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High-dose bird flu vaccine trial fails

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  • High-dose bird flu vaccine trial fails

    High-dose bird flu vaccine trial fails

    By Julie Robotham
    February 18, 2006

    AUSTRALIA'S highly anticipated bird flu vaccine trial has produced immune protection against the virus in only a small minority of the 400 volunteers who received it, disappointing experts and throwing out estimates of how long it would take to vaccinate citizens in the event of pandemic.
    Andrew Cuthbertson, the chief scientific officer of manufacturer CSL Ltd, said about half of those who received the highest dose in the trial - two 15-microgram shots with a booster substance added - had an immune response comparable to that for regular human flu shots.
    But those who received single or smaller doses of the H5N1 bird flu antigen, and those whose shots did not contain the immune-boosting adjuvant, had a lesser response that was below the threshold for licensing human flu vaccines.
    Dr Cuthbertson conceded the result was disappointing, but said it was positive that the company had produced a safe vaccine with no adverse reactions beyond soreness at the injection site.

    He also emphasised the comparison with ordinary human flu shots was "conservative", and if H5N1 mutated to readily infect humans the required dose might be quite different. "No one on earth now knows the relationship between [test] results and protection," he said. "Does a certain antibody level stop you dying, or getting sick, or have any effect at all?"
    CSL will now begin a larger trial that will include children and the elderly and will focus on higher doses still: double shots of 30 and 45 micrograms each.
    Experts believe there is a one in 10 chance H5N1, which has swept across bird populations in Asia and caused 91 human deaths, could evolve to spread directly between people and trigger a pandemic. Concern has mounted in recent weeks as the virus has been isolated in birds in Africa, which is poorly equipped to cull infected birds.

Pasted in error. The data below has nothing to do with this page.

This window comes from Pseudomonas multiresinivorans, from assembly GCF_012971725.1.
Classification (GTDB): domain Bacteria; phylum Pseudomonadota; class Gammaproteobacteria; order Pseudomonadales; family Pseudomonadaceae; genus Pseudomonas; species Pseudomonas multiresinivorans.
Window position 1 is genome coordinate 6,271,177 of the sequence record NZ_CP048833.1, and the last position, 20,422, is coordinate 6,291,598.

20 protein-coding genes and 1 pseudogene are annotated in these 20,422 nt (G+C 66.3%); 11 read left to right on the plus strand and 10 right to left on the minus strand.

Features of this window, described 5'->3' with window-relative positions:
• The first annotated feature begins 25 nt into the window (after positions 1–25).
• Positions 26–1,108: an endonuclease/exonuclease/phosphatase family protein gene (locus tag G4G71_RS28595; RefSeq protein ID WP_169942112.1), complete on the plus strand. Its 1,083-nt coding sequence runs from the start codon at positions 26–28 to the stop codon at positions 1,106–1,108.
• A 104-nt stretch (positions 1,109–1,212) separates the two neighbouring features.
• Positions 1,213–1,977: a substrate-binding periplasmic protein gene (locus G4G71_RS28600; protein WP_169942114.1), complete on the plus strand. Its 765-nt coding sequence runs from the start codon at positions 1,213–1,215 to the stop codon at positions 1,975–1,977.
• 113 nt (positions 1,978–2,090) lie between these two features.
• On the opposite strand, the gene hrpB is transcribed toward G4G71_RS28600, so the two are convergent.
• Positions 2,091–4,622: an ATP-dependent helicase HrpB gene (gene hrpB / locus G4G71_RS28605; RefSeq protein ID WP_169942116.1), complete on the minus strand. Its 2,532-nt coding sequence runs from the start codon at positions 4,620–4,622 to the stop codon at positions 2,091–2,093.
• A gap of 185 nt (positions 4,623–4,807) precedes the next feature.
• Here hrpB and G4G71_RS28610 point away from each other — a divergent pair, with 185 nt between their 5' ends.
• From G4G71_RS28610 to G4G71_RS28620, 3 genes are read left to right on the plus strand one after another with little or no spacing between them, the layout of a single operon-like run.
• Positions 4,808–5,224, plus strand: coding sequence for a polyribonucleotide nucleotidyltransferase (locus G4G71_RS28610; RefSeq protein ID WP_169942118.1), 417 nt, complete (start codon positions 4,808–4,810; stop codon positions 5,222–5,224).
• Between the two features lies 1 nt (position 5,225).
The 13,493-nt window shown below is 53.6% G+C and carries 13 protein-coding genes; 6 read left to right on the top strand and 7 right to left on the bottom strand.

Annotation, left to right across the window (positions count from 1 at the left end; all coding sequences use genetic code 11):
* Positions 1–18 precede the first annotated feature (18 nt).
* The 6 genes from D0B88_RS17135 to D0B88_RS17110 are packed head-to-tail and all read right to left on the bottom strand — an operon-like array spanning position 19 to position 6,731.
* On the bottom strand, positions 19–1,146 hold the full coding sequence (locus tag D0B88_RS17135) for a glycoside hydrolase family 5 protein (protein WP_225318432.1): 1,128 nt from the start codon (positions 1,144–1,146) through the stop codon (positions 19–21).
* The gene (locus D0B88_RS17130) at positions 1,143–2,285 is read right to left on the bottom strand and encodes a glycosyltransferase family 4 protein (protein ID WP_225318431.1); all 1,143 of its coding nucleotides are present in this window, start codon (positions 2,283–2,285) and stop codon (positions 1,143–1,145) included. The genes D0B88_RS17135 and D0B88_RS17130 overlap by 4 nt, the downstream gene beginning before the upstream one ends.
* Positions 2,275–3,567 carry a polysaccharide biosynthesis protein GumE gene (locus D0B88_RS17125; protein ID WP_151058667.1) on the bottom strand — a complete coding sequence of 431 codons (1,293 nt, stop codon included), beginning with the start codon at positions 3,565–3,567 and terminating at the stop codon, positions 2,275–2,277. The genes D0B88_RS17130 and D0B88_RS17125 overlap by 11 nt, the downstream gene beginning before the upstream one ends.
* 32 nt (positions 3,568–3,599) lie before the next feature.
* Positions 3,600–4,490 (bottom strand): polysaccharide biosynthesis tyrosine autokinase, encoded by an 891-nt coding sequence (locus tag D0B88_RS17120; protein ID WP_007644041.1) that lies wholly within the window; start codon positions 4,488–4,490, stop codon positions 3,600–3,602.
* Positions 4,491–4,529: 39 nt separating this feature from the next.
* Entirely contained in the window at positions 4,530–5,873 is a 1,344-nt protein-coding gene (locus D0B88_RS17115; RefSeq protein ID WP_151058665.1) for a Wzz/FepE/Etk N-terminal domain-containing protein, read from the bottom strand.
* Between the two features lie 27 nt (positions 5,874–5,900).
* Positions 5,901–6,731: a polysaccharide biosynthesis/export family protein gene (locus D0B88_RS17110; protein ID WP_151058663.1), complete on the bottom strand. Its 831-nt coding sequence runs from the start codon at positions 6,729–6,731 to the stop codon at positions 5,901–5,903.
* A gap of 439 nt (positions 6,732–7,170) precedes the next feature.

Worldwide hopes had been pinned on the CSL trial, because more people could be protected more quickly if a low dose had worked. The lowest dose previously confirmed effective was two 30-microgram injections, in research by CSL's rival, the French company Sanofi-Pasteur.
    CSL previously estimated it could produce enough vaccine to immunise all Australians within six months, but that was based on two injections, each containing 7.5 micrograms of antigen.
    The new findings mean more than double that dose might be required to achieve robust protection against any human strain of H5N1 - potentially blowing out production time to more than a year based on factory capacity.

    Alternatively, the Government could choose to distribute a lower dose vaccine while recognising it might afford only partial protection, Dr Cuthbertson said. He said the results opened the way for the Government to stockpile antigen ahead of time, but a spokeswoman for the federal Health Department, Kay McNiece, said yesterday it was too early to consider placing a contract based on the preliminary research.
    The co-director of the National Centre for Immunisation Research and Surveillance, Robert Booy, said the results indicated "it's going to take longer than the best-case estimates without a doubt," to produce enough vaccine to immunise all Australians.
    That meant other tactics such as border protection, quarantine and the use of protective clothing would need to come to the fore in national pandemic planning, Professor Booy said.
    He welcomed the plan to test the vaccine in children, saying they were a potentially significant source of infection in the community. As well, it was possible children might receive good levels of protection at lower vaccine doses because of their more responsive immune systems.

  • #2
    Re: High-dose bird flu vaccine trial fails

    More like 2 years to 2 1/2 years for Australia to produce the vax for the strain that appears at their shores.

    Anyone here think the virus will wait around and not evolve?

    The insanity is in the failure to construct in AU at least 6 vax plants, now.